the Internet-Enhanced Self-Disclosure Hypothesis by Valkenburg and Peter

2313 WordsJul 13, 201810 Pages
As defined by Baron and Branscombe (2011), self-esteem refers to an individuals overall attitude toward themselves, or sense of self worth. A major influencer of self-esteem is social connectedness, or an individual’s sense of belongingness to his or her social environments and networks (Lee & Robbins, 1998). For example, being excluded or ignored by ones peers is said to be psychologically painful, therefore causing reduction in self-esteem (Baron & Branscombe, 2011). Thus, social connectedness and self-esteem can be considered to be positively associated. With this in mind, there has been on going debate since the end of the 20th century on the role that the Internet is playing in effecting the quality of social relationships among…show more content…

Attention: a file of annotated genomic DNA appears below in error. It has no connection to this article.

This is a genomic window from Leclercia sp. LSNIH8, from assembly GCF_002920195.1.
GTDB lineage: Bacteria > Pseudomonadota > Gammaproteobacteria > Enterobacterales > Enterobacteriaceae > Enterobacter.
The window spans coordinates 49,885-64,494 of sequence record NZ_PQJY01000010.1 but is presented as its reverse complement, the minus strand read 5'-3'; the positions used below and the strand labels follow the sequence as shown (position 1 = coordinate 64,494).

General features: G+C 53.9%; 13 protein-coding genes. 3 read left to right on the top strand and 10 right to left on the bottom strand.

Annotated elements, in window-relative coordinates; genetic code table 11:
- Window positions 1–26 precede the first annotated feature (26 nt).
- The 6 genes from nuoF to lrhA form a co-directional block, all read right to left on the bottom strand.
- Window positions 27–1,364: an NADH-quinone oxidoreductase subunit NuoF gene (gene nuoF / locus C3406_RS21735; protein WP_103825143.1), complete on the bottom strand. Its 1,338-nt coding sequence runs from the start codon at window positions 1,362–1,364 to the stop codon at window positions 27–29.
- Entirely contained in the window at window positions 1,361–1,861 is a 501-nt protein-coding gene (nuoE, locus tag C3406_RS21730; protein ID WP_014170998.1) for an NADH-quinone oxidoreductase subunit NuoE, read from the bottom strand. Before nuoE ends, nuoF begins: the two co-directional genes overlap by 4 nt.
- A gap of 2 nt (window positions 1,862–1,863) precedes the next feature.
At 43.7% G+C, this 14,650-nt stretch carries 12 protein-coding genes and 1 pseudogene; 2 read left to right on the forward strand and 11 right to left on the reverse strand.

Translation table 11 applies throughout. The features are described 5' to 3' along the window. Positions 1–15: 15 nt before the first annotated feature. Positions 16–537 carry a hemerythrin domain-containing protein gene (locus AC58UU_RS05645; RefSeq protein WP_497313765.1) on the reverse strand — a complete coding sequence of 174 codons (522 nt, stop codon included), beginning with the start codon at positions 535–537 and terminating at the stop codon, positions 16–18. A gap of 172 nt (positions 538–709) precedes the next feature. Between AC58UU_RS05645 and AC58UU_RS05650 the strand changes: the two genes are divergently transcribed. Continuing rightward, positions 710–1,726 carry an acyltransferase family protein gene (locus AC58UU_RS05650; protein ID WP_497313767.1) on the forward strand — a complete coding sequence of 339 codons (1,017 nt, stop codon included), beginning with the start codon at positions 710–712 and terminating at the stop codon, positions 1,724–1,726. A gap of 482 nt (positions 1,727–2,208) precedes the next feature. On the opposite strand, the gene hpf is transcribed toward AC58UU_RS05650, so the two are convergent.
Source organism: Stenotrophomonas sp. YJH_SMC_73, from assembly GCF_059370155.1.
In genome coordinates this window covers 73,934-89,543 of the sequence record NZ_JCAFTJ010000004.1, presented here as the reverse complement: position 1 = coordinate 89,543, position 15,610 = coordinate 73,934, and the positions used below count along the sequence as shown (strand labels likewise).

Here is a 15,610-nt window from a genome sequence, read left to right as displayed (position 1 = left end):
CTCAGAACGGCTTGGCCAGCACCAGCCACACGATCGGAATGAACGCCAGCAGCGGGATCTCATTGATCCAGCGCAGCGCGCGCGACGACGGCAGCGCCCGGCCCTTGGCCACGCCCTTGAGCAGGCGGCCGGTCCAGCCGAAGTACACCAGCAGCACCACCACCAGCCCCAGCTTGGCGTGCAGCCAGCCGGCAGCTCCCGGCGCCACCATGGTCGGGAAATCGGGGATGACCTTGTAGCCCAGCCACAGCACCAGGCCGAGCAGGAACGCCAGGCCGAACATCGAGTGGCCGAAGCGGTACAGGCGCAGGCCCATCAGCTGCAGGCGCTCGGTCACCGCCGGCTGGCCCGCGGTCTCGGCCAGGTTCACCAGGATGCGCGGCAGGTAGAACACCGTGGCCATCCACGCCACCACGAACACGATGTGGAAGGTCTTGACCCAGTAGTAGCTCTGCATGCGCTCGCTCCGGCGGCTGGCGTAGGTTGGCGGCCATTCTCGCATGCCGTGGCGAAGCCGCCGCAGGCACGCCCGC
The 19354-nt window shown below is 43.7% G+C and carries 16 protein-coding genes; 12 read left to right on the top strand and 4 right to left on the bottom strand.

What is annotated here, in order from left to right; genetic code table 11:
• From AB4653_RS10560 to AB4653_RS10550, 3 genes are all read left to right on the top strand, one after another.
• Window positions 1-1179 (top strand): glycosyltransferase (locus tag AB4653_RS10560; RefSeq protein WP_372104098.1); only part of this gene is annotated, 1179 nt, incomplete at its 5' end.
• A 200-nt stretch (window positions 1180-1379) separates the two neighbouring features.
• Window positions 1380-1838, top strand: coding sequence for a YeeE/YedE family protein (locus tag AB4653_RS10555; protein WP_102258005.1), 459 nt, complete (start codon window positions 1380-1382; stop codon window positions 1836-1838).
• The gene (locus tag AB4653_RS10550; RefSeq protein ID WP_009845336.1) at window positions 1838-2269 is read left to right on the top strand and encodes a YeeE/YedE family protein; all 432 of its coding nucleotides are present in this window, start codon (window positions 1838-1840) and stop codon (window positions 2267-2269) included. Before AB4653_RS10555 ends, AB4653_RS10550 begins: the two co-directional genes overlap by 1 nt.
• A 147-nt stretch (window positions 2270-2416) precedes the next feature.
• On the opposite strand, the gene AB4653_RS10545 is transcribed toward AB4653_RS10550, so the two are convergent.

It is this internalization of social experiences that comes to serve as the foundation for the individual’s sense of connectedness. Previous research on the relationship between offline social connectedness and psychological well-being has found evidence supporting the idea that connectedness is associated with future mental health (Shochet, Smith, Furlong, & Homel, 2011). It is believed that individuals with high levels of social connectedness have certain qualities, such as their ability to manage needs and emotions through cognitive processes and high levels of interpersonal trust, that make them less likely to experience low levels of psychological well-being, and more likely take advantage of opportunities that will further enhance their sense of connectedness (Lee & Robbins, 1998). On the other hand, however, Lee and Robbins (1998) explain that individuals with low levels of social connectedness are quite the opposite. They are unable to manage their emotional state effectively, resulting in lower levels of self-esteem, higher levels of anxiety and depression, as well as an avoidance of social opportunities that might improve their low sense of connectedness as a result of their inability to form high levels of interpersonal trust. With this in mind, it is easier to understand why early

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